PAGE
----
This point is both a) not accurate, and b) undermines his whole entire point. For starters, reporters and columnists haven’t left those publications because they were not ‘woke’ enough. There are myriad reasons why people leave, and while one could go out on a limb to guess, it would be foolish to ascribe a singular motivating factor, outside of something horrible. Wokeness ain’t it.
And sure, some big names have left their publications. But as we talked about a few months ago, this is not a strategy for all. In the last month, Glenn Greenwald left his several hundred thousand dollar a year gig at the Intercept because he didn’t like being edited (pardon me as I sit here playing the world’s tiniest violin); Matt Yglesias left Vox because there was a tension between being a founder of a site and an independent journalist (ok, whatever that means); and it’s been reported today that Ezra Klein is also leaving Vox to join the NYT.
(Which, whoa! That means that over the last 12 months, the Gray Lady has poached the editors-in-chief of BuzzFeed, Vox, and Quartz; not bad for a legacy print publication, eh?)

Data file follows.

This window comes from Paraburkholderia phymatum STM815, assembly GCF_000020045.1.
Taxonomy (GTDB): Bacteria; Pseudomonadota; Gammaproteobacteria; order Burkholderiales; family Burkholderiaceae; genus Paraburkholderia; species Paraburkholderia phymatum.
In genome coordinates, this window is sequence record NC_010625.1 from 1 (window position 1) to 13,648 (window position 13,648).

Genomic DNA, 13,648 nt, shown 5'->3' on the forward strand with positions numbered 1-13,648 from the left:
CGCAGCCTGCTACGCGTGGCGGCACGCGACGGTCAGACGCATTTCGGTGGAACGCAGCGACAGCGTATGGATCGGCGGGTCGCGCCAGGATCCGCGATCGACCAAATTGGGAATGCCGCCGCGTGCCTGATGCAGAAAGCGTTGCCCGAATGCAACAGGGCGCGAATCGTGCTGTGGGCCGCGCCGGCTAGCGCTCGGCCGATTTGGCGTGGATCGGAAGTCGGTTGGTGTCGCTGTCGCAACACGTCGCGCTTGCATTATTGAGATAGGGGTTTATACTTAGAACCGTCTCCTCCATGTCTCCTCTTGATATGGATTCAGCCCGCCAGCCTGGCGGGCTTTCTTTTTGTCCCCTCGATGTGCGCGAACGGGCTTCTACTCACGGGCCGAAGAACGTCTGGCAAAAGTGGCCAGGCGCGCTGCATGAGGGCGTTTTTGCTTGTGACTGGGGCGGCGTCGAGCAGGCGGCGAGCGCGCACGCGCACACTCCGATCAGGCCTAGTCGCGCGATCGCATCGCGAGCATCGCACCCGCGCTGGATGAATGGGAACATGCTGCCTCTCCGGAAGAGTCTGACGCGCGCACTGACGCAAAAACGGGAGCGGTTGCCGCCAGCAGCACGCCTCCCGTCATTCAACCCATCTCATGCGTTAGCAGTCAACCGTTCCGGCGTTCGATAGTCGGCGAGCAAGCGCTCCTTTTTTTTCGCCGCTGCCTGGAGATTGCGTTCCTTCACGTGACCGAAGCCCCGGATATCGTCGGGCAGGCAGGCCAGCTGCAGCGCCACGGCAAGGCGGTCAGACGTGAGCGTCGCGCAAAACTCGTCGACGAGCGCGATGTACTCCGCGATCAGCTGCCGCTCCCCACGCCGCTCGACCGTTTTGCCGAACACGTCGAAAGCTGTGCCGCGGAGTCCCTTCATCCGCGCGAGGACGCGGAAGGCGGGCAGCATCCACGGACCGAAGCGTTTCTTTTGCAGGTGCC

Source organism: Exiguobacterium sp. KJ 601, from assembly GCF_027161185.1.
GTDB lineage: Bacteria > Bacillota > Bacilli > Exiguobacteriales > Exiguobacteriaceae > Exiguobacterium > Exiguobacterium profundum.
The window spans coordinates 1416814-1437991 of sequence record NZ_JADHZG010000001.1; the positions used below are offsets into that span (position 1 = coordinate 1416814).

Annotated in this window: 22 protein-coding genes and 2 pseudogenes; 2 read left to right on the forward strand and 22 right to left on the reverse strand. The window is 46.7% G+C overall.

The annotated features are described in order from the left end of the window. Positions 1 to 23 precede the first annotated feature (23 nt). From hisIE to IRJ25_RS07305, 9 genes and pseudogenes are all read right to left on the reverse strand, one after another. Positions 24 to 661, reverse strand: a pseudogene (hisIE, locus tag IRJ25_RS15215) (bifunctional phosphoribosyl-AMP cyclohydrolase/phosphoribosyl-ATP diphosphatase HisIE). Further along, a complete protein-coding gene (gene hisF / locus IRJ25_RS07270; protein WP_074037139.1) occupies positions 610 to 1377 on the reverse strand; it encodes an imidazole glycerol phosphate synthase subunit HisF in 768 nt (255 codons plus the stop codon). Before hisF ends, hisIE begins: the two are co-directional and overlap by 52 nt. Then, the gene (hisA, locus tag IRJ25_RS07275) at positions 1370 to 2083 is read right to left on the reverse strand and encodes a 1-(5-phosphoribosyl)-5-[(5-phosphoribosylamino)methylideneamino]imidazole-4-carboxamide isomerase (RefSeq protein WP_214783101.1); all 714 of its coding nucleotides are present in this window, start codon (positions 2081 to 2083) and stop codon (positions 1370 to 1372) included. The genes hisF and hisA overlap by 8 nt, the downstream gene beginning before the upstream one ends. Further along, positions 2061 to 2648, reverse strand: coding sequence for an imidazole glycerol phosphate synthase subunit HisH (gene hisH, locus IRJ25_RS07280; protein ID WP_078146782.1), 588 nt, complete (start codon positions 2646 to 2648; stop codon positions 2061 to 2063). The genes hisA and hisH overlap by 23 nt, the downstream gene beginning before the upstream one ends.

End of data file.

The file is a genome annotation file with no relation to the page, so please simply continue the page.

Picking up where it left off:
Second, and more important, the construction of this is both sides-ism at its best. The curious “media filter bubble” isn’t the reporting of the NYT or Vox, but the disinformation peddled by the Breitbarts and Gateway Pundits of the world. I keep thinking about what Nandini Jammi and Claire Atkin of CheckyMyAds said in my interview with them:
we reframe the conversation from left vs right, which is how a lot of marketers think in terms of media bias charts. These are not helpful indicators; we tell them to leave behind right versus left and think in terms of information vs propaganda. We know signs of propaganda, like obscuring ownership or creating narratives that villainizes a certain group.